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Three Reasons Why You Should Be Careful With Your Home Equity Loan In This Economy

[Mar 16, 2009.]


1. Your Home's Equity Could Drop in Value
In this current economy, declining home values have been the major concern for homeowners around the nation. As foreclosures and mortgage defaults continue to rise, many homeowners are losing thousands in their home equity because of these nearby losses. As a result, borrowers should carefully consider the usage of their home's equity in light of the current situation. One thing to keep in mind is that the money borrowed from your home's equity isn't actual money in the bank--it's money attached to the value of your home. Unfortunately, if you tap into your home's equity and your home drops in value, you run the serious risk of getting trapped with negative equity. So before taking out money with your home equity loan, don't just ask yourself if you can afford the monthly mortgage payments--ask if your home itself can afford this equity loan.

2. Home Equity Loan Interest Rates Could Change
Depending on the type of home equity loan you have, the interest rate may not be fixed for the entire life of the loan. In particular, home equity lines of credit are quite popular mortgages that typically carry an adjustable rate. So while you may be tapping into your home's equity expecting to pay a certain percentage of interest, be sure to ask yourself if you can afford any volatility in the interest rate. If the current interest rate is already pushing your monthly mortgage payments to the limit, it may be best to rethink your equity usage in case of a possible rate increase.

3. You May Not Be As Qualified as You Once Were
Unemployment rates and job instability are among other concerns in this economy which can affect your home equity decisions. One possibility homeowners need to consider is that they may not be as financially qualified as they once were. As jobs are being cut and incomes are reduced, some homeowners may need to acknowledge the fact that they aren't as qualified as when they first applied for their home equity loan. While mortgage lenders are pretty strict to adhere to initial loan qualifications, they are less likely to check these qualifications once the mortgage is issued. As a homeowner, it is your responsibility to decide if you can still afford your mortgage. If you suffered a recent income reduction, a job loss, or expect a future job loss, taking funds from your home equity loan based on previous qualifications is a serious risk. Additionally, if your income remained stable but you have more debts and monthly bills than before, the same caution applies in this instance as well.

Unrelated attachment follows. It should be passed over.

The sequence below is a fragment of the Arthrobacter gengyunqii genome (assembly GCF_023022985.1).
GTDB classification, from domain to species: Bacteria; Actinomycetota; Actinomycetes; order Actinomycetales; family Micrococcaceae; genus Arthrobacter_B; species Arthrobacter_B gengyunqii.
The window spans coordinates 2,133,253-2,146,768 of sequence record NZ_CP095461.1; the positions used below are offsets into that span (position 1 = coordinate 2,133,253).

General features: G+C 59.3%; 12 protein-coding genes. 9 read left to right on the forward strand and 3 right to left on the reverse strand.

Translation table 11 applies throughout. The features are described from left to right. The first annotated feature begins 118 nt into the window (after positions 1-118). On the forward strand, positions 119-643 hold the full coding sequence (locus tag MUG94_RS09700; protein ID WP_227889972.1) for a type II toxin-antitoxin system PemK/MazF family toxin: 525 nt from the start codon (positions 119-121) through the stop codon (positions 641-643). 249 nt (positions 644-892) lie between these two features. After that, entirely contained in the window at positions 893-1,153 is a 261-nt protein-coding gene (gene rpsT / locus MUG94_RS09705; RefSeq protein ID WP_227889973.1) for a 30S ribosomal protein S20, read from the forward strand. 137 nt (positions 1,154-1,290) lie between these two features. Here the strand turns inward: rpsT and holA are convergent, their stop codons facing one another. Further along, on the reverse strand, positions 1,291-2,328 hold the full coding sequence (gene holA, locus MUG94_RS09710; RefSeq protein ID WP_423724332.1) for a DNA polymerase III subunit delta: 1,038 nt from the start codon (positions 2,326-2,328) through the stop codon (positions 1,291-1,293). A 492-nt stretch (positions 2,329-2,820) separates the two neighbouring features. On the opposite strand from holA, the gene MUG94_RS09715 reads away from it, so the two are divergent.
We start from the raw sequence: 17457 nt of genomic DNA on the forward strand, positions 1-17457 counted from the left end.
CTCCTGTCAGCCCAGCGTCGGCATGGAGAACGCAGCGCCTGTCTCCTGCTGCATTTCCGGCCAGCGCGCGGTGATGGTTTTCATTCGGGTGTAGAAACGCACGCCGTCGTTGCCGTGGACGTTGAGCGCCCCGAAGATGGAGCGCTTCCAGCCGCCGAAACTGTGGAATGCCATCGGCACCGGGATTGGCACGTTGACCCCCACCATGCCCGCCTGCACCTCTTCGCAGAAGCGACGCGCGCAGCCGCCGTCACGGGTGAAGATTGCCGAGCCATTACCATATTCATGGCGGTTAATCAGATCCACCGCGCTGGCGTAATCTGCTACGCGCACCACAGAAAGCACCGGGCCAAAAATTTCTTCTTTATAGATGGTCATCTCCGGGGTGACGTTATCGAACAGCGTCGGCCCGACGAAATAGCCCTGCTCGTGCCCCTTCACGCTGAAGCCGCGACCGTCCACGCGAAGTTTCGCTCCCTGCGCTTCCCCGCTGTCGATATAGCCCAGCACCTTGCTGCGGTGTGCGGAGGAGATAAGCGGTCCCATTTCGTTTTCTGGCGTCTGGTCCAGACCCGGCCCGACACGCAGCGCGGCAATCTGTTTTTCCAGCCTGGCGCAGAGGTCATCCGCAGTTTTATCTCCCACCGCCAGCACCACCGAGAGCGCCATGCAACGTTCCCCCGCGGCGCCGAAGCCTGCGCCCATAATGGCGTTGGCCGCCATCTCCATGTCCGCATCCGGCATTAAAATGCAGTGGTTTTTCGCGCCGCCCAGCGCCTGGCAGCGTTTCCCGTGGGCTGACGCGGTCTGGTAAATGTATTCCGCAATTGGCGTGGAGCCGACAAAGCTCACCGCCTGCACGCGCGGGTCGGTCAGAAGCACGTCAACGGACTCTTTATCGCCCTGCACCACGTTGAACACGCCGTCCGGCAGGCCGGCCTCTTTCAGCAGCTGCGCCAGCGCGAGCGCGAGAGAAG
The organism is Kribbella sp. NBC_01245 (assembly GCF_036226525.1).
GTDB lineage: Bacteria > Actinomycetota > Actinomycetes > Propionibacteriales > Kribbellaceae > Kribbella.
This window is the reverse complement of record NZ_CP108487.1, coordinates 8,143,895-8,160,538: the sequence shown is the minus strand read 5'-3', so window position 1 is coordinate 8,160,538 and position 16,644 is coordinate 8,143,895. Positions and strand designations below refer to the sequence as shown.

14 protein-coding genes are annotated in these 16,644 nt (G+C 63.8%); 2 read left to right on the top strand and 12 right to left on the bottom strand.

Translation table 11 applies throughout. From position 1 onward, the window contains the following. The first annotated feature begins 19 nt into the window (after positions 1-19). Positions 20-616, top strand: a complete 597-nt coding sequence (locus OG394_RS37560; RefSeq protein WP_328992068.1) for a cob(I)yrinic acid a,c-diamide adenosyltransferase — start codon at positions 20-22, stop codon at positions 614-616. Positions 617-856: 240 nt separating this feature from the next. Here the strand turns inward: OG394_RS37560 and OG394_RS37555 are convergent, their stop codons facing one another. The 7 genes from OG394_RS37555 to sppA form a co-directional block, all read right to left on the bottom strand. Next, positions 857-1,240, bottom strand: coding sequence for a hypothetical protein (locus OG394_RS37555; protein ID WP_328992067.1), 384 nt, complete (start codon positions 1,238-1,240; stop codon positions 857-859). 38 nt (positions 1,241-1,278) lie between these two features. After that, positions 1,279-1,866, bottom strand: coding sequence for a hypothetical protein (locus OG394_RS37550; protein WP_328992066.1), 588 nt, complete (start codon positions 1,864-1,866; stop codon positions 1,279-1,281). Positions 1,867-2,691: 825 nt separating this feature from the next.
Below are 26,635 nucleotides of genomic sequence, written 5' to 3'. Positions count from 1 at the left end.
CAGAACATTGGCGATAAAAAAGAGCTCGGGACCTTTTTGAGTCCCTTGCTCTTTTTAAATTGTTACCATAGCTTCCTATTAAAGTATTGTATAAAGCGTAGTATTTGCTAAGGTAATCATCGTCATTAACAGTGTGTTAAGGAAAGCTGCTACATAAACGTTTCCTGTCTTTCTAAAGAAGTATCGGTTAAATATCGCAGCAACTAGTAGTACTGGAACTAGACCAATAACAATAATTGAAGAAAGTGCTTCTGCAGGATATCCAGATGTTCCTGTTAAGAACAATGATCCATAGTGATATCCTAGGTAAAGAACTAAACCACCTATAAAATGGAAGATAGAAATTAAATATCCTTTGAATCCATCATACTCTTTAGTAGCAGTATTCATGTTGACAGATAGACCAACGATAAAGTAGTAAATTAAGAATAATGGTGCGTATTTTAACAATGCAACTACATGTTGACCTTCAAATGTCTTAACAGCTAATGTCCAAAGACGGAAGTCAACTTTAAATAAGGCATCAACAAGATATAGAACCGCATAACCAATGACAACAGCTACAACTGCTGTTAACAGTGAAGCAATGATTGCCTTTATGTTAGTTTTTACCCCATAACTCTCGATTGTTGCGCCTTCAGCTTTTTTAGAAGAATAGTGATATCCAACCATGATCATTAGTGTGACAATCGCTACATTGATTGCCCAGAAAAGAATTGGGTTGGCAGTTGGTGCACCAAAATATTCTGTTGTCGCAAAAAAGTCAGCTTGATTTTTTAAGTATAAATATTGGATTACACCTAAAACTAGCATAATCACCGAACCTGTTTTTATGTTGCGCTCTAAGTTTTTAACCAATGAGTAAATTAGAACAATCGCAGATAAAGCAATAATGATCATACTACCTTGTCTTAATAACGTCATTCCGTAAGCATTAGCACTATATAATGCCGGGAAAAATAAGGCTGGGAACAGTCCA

The current economy and housing market is definitely a tough combination for homeowners around the nation, so it's important to follow these precautions to avoid any unnecessary headaches. In these situations, homeowners should also consult the advice of a local mortgage professional for more detailed information.


About Author:

Renee Morgan has been a loan officer for over eighteen years. She is also a freelance writer and guest expert for radio and TV.

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